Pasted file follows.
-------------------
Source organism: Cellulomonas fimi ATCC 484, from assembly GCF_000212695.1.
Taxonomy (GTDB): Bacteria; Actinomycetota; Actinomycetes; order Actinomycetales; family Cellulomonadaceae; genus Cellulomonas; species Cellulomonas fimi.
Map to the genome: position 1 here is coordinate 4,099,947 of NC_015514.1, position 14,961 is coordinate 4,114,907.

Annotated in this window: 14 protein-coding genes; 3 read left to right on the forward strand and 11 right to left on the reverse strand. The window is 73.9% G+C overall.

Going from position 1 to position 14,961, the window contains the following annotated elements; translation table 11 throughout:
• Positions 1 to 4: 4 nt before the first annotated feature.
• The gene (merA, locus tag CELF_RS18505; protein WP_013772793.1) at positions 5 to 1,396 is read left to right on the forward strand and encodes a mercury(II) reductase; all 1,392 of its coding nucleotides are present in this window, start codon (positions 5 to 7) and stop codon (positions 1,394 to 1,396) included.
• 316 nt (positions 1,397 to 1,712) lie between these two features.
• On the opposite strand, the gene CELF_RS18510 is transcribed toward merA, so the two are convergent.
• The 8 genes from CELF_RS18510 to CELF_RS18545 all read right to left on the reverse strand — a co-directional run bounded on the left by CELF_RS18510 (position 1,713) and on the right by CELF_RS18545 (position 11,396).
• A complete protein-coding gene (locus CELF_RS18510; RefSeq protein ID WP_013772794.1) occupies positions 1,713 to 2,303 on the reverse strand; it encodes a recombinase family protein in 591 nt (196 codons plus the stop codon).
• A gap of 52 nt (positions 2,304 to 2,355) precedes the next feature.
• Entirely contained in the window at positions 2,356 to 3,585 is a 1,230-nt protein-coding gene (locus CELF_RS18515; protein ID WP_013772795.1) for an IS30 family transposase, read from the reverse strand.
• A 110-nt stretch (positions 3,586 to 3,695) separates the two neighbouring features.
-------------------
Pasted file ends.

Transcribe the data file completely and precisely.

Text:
Source organism: Cellulomonas fimi ATCC 484, from assembly GCF_000212695.1.
Taxonomy (GTDB): Bacteria; Actinomycetota; Actinomycetes; order Actinomycetales; family Cellulomonadaceae; genus Cellulomonas; species Cellulomonas fimi.
Map to the genome: position 1 here is coordinate 4,099,947 of NC_015514.1, position 14,961 is coordinate 4,114,907.

Annotated in this window: 14 protein-coding genes; 3 read left to right on the forward strand and 11 right to left on the reverse strand. The window is 73.9% G+C overall.

Going from position 1 to position 14,961, the window contains the following annotated elements; translation table 11 throughout:
• Positions 1 to 4: 4 nt before the first annotated feature.
• The gene (merA, locus tag CELF_RS18505; protein WP_013772793.1) at positions 5 to 1,396 is read left to right on the forward strand and encodes a mercury(II) reductase; all 1,392 of its coding nucleotides are present in this window, start codon (positions 5 to 7) and stop codon (positions 1,394 to 1,396) included.
• 316 nt (positions 1,397 to 1,712) lie between these two features.
• On the opposite strand, the gene CELF_RS18510 is transcribed toward merA, so the two are convergent.
• The 8 genes from CELF_RS18510 to CELF_RS18545 all read right to left on the reverse strand — a co-directional run bounded on the left by CELF_RS18510 (position 1,713) and on the right by CELF_RS18545 (position 11,396).
• A complete protein-coding gene (locus CELF_RS18510; RefSeq protein ID WP_013772794.1) occupies positions 1,713 to 2,303 on the reverse strand; it encodes a recombinase family protein in 591 nt (196 codons plus the stop codon).
• A gap of 52 nt (positions 2,304 to 2,355) precedes the next feature.
• Entirely contained in the window at positions 2,356 to 3,585 is a 1,230-nt protein-coding gene (locus CELF_RS18515; protein ID WP_013772795.1) for an IS30 family transposase, read from the reverse strand.
• A 110-nt stretch (positions 3,586 to 3,695) separates the two neighbouring features.